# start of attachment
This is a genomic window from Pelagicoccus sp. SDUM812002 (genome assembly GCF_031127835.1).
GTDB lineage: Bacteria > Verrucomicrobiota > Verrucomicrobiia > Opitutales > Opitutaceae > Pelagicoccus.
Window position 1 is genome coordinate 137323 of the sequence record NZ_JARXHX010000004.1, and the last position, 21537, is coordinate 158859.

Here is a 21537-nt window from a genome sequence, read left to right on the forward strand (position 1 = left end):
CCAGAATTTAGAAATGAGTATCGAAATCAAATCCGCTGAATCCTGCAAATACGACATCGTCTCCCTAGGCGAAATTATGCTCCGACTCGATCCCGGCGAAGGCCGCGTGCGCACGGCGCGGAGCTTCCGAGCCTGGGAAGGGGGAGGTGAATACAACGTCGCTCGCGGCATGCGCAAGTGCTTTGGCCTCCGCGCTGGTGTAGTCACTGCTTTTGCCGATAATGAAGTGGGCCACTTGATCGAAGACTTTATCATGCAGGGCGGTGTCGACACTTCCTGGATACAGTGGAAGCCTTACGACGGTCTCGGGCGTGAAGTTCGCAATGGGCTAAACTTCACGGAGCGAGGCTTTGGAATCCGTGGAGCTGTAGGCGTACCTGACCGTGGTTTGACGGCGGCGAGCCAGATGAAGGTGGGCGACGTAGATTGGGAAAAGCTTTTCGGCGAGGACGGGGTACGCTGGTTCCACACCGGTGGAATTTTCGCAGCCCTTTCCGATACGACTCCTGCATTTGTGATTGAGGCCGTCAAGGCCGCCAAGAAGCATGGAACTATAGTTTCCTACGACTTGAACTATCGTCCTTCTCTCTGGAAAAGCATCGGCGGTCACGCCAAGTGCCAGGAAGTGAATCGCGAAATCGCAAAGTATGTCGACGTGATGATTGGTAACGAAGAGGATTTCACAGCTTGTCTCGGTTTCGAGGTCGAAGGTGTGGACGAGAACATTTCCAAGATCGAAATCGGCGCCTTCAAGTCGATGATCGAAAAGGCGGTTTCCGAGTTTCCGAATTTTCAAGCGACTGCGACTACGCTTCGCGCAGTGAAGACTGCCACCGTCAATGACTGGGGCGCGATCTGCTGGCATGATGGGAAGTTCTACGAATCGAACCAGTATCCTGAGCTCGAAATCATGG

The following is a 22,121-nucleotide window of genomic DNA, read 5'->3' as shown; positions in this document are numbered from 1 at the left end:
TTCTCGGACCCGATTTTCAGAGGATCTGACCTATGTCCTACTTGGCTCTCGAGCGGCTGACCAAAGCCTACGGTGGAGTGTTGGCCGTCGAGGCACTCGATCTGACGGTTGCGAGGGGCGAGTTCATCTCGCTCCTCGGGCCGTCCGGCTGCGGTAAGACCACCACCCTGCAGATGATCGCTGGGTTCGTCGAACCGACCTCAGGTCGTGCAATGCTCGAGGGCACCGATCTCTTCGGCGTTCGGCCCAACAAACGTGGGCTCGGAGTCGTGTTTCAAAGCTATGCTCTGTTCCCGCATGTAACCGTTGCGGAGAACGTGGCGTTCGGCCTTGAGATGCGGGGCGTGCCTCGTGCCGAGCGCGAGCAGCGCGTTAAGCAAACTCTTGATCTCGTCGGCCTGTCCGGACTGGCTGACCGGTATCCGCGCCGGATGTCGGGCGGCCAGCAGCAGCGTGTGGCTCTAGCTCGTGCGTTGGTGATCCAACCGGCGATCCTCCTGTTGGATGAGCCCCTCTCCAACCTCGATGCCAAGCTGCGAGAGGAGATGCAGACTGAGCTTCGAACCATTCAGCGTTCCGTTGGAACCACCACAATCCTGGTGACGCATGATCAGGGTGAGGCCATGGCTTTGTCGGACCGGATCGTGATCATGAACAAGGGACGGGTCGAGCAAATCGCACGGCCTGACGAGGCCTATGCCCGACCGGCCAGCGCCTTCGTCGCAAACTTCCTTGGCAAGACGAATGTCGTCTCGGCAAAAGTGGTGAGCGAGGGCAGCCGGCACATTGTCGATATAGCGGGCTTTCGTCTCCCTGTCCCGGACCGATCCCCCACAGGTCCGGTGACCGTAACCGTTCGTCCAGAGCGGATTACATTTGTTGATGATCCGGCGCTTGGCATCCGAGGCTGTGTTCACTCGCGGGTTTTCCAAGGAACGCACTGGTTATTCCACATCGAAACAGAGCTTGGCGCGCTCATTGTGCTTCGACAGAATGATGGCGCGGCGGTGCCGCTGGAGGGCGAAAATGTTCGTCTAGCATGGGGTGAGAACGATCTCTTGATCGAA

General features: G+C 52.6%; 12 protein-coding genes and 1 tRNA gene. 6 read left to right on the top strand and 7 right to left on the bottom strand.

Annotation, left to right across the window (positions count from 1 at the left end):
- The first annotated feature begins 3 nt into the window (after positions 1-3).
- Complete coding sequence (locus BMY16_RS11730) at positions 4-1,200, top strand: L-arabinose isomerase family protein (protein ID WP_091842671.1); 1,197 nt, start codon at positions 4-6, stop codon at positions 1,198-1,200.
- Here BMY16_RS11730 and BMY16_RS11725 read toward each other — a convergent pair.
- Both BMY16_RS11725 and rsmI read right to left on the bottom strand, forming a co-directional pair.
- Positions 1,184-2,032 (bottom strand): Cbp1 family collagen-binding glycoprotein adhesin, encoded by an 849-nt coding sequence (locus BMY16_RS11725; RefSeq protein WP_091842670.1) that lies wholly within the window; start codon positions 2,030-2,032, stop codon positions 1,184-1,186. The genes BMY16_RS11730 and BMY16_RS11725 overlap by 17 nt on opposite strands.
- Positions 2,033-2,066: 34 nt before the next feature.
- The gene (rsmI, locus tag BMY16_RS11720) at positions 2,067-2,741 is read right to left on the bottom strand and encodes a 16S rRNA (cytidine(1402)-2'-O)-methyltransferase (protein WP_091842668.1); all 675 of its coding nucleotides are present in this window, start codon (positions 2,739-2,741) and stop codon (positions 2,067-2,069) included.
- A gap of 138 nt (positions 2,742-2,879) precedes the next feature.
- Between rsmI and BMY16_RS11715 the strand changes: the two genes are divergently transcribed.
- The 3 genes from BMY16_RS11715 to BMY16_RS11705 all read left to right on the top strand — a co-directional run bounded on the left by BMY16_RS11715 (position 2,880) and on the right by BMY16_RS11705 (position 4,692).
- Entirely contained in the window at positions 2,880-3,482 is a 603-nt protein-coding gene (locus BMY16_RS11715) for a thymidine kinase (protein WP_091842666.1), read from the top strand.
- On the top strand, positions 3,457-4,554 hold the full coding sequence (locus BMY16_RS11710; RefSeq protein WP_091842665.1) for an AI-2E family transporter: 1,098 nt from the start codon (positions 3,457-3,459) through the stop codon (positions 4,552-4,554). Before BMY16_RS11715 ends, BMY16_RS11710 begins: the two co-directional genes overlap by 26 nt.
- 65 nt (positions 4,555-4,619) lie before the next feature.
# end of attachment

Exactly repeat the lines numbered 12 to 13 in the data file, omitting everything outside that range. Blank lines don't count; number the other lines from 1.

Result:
- Here BMY16_RS11730 and BMY16_RS11725 read toward each other — a convergent pair.
- Both BMY16_RS11725 and rsmI read right to left on the bottom strand, forming a co-directional pair.